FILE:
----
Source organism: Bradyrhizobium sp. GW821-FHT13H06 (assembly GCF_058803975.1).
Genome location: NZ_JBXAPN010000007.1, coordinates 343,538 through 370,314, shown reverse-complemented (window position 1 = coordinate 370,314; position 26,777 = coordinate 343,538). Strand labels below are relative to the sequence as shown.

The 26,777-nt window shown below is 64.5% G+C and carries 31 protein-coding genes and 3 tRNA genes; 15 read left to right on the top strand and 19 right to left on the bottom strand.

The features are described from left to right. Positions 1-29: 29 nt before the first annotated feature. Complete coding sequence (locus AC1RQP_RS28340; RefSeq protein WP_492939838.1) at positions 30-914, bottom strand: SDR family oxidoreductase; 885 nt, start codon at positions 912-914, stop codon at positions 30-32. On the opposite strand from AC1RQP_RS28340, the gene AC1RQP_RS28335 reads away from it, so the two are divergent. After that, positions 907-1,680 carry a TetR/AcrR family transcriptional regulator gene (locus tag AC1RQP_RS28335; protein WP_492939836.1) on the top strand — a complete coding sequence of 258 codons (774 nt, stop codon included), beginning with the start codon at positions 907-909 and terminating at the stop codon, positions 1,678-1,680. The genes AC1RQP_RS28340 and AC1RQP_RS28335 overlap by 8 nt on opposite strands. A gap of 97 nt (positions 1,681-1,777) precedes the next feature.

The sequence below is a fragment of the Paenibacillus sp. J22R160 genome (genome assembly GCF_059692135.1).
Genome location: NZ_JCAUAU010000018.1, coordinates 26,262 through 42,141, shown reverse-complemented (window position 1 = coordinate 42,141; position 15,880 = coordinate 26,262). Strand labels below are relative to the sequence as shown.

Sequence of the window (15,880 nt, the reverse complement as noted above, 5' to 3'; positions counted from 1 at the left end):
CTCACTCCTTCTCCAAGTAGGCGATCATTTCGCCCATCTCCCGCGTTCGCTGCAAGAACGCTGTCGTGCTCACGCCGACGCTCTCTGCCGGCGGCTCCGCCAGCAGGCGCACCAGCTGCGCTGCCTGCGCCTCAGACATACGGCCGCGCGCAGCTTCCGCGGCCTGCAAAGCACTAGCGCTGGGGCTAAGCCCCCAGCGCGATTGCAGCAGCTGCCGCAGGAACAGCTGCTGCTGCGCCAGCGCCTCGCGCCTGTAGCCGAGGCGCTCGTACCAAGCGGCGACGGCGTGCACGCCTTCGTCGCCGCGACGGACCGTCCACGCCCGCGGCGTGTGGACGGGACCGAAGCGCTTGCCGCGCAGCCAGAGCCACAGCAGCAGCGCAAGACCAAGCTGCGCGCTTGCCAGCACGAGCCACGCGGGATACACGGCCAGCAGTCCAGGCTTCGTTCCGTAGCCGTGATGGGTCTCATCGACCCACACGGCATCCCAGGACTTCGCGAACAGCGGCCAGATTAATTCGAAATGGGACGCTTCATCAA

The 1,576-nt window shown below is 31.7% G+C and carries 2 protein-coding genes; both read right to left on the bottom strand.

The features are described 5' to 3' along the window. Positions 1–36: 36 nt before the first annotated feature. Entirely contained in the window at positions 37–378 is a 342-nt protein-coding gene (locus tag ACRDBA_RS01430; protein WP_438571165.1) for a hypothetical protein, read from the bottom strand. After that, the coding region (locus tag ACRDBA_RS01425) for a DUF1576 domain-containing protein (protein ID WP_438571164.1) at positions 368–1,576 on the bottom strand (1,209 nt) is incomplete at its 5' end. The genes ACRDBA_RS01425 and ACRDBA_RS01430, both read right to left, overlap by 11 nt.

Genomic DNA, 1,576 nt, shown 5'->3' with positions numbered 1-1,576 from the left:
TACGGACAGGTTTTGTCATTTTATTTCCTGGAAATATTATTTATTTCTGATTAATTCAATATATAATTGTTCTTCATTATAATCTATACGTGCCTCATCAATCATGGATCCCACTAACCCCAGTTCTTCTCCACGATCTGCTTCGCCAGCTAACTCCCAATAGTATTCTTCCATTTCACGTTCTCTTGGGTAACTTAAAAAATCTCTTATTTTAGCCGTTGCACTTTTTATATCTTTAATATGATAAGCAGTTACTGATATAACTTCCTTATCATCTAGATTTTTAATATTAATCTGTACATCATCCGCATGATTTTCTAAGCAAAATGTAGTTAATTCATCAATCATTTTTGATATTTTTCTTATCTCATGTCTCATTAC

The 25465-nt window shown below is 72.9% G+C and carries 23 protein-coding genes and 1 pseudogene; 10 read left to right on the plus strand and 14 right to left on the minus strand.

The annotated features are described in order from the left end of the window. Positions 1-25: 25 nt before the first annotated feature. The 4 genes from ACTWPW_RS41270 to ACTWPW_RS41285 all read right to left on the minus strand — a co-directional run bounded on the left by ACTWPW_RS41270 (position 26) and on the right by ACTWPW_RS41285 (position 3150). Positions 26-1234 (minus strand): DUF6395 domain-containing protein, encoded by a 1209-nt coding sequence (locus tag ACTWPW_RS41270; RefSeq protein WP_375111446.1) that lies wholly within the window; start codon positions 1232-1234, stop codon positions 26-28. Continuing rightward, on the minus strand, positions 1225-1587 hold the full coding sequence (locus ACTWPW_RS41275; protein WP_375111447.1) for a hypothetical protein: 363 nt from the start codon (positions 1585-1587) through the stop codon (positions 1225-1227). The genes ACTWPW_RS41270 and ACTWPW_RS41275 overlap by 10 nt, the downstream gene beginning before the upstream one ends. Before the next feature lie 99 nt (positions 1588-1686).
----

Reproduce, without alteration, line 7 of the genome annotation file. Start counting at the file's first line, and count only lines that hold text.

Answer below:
Sequence of the window (15,880 nt, the reverse complement as noted above, 5' to 3'; positions counted from 1 at the left end):